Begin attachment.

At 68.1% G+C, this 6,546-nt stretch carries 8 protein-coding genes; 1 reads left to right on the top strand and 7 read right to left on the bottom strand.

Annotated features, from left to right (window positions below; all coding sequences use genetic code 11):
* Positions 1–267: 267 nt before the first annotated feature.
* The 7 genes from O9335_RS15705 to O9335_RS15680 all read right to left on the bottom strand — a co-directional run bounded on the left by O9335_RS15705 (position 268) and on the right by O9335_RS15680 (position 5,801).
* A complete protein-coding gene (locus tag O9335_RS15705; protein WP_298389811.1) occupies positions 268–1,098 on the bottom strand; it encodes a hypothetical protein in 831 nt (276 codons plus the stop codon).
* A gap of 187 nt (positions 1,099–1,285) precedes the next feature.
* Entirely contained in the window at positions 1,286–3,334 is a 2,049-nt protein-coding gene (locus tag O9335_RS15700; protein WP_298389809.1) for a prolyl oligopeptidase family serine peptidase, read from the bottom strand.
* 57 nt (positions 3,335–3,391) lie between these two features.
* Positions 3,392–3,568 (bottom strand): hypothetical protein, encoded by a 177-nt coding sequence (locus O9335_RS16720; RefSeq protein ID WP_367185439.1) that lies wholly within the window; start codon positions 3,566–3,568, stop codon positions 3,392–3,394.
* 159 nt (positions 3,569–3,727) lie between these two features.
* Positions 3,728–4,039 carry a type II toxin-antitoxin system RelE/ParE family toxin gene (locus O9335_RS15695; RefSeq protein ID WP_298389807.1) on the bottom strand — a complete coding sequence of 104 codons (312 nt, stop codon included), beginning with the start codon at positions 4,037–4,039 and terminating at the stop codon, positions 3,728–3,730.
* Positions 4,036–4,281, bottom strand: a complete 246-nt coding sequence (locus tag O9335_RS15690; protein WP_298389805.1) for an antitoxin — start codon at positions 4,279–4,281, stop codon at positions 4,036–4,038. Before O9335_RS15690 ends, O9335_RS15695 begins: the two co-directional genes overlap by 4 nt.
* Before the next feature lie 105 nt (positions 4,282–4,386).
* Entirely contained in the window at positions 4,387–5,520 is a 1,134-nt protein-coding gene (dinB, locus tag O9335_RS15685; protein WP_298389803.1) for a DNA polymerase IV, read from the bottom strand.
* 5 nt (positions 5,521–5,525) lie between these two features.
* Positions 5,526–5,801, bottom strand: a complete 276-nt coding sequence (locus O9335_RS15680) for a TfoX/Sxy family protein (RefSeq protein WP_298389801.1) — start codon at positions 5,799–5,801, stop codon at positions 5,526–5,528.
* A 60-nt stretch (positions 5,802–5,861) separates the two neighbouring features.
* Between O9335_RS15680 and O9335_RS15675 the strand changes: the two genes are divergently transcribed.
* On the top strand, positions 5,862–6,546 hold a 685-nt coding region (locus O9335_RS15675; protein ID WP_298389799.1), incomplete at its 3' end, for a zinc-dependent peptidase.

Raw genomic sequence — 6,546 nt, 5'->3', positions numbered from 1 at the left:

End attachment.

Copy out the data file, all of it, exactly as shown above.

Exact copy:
At 68.1% G+C, this 6,546-nt stretch carries 8 protein-coding genes; 1 reads left to right on the top strand and 7 read right to left on the bottom strand.

Annotated features, from left to right (window positions below; all coding sequences use genetic code 11):
* Positions 1–267: 267 nt before the first annotated feature.
* The 7 genes from O9335_RS15705 to O9335_RS15680 all read right to left on the bottom strand — a co-directional run bounded on the left by O9335_RS15705 (position 268) and on the right by O9335_RS15680 (position 5,801).
* A complete protein-coding gene (locus tag O9335_RS15705; protein WP_298389811.1) occupies positions 268–1,098 on the bottom strand; it encodes a hypothetical protein in 831 nt (276 codons plus the stop codon).
* A gap of 187 nt (positions 1,099–1,285) precedes the next feature.
* Entirely contained in the window at positions 1,286–3,334 is a 2,049-nt protein-coding gene (locus tag O9335_RS15700; protein WP_298389809.1) for a prolyl oligopeptidase family serine peptidase, read from the bottom strand.
* 57 nt (positions 3,335–3,391) lie between these two features.
* Positions 3,392–3,568 (bottom strand): hypothetical protein, encoded by a 177-nt coding sequence (locus O9335_RS16720; RefSeq protein ID WP_367185439.1) that lies wholly within the window; start codon positions 3,566–3,568, stop codon positions 3,392–3,394.
* 159 nt (positions 3,569–3,727) lie between these two features.
* Positions 3,728–4,039 carry a type II toxin-antitoxin system RelE/ParE family toxin gene (locus O9335_RS15695; RefSeq protein ID WP_298389807.1) on the bottom strand — a complete coding sequence of 104 codons (312 nt, stop codon included), beginning with the start codon at positions 4,037–4,039 and terminating at the stop codon, positions 3,728–3,730.
* Positions 4,036–4,281, bottom strand: a complete 246-nt coding sequence (locus tag O9335_RS15690; protein WP_298389805.1) for an antitoxin — start codon at positions 4,279–4,281, stop codon at positions 4,036–4,038. Before O9335_RS15690 ends, O9335_RS15695 begins: the two co-directional genes overlap by 4 nt.
* Before the next feature lie 105 nt (positions 4,282–4,386).
* Entirely contained in the window at positions 4,387–5,520 is a 1,134-nt protein-coding gene (dinB, locus tag O9335_RS15685; protein WP_298389803.1) for a DNA polymerase IV, read from the bottom strand.
* 5 nt (positions 5,521–5,525) lie between these two features.
* Positions 5,526–5,801, bottom strand: a complete 276-nt coding sequence (locus O9335_RS15680) for a TfoX/Sxy family protein (RefSeq protein WP_298389801.1) — start codon at positions 5,799–5,801, stop codon at positions 5,526–5,528.
* A 60-nt stretch (positions 5,802–5,861) separates the two neighbouring features.
* Between O9335_RS15680 and O9335_RS15675 the strand changes: the two genes are divergently transcribed.
* On the top strand, positions 5,862–6,546 hold a 685-nt coding region (locus O9335_RS15675; protein ID WP_298389799.1), incomplete at its 3' end, for a zinc-dependent peptidase.

Raw genomic sequence — 6,546 nt, 5'->3', positions numbered from 1 at the left: